In this Atlantic piece on how candidates will do in the debates:
“In many ways the performances of Donald Trump remind me of male chimpanzees and their dominance rituals,” Jane Goodall, the anthropologist, told me shortly before Trump won the GOP nomination. “In order to impress rivals, males seeking to rise in the dominance hierarchy perform spectacular displays: stamping, slapping the ground, dragging branches, throwing rocks. The more vigorous and imaginative the display, the faster the individual is likely to rise in the hierarchy, and the longer he is likely to maintain that position.”
In her book My Life With the Chimpanzees, Goodall told the story of “Mike,” a chimp who maintained his dominance by kicking a series of kerosene cans ahead of him as he moved down a road, creating confusion and noise that made his rivals flee and cower. She told me she would be thinking of Mike as she watched the upcoming debates.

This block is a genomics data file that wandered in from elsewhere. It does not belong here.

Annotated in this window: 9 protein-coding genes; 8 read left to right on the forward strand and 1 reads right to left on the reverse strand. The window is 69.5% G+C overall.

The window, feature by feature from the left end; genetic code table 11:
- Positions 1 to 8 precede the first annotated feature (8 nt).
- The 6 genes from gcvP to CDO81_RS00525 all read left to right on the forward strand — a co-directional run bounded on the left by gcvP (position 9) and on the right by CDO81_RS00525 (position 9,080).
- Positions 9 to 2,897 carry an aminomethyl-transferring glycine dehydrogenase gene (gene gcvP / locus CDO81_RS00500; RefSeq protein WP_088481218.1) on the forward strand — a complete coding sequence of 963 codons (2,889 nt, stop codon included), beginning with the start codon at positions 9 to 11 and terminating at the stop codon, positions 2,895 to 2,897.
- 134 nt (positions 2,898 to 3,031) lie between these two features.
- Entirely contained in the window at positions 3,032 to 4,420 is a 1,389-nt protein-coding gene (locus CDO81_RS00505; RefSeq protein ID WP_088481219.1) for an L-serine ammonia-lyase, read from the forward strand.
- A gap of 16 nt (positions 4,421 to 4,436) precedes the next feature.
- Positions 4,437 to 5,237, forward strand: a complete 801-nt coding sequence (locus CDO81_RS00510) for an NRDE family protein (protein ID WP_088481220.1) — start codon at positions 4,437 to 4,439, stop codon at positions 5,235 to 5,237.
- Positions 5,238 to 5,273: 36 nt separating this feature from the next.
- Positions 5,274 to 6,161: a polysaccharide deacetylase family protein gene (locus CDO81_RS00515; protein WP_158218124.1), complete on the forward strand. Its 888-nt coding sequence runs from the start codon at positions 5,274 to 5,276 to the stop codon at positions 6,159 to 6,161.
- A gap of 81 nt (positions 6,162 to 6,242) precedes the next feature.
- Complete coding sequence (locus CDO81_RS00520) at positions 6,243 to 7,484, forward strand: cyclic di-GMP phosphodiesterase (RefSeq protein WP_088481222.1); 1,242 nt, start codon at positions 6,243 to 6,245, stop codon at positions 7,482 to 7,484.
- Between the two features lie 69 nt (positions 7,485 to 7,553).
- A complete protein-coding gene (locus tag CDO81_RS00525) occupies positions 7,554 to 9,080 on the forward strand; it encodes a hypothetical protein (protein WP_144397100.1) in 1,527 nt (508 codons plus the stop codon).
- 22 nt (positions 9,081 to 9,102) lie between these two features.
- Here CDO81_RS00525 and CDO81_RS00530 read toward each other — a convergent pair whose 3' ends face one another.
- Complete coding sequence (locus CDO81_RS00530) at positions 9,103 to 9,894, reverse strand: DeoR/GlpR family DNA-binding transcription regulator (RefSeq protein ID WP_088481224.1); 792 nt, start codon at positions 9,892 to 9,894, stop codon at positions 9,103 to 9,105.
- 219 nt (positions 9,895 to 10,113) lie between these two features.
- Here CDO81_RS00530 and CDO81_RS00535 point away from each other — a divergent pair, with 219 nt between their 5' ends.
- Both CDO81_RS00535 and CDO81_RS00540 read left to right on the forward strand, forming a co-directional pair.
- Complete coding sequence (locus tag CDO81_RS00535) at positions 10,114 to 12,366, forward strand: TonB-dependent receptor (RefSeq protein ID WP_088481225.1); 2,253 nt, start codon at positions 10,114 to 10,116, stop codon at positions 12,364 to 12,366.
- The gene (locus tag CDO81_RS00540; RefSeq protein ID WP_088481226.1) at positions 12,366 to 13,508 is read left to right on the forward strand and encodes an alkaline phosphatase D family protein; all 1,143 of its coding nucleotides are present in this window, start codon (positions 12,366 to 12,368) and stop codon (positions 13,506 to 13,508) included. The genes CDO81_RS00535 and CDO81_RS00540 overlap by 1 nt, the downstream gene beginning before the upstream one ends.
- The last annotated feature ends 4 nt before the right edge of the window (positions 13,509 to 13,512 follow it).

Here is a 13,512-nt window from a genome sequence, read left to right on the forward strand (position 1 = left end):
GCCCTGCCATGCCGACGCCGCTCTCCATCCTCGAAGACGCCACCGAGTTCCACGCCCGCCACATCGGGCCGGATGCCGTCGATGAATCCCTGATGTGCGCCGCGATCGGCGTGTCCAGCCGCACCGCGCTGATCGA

“Vigorous and imaginative” displays on Trump’s part and steady error avoidance on Clinton’s are the stories of their progress through the primary-cycle debates. Clinton is her party’s nominee independent of anything that happened in the 10 Democratic debates and town halls, and with minimal effect from them on her financial, endorsement, and name-recognition advantages. Trump is his party’s nominee largely because of the Republicans’ 20-some debates, town halls, forums, and other live-television displays.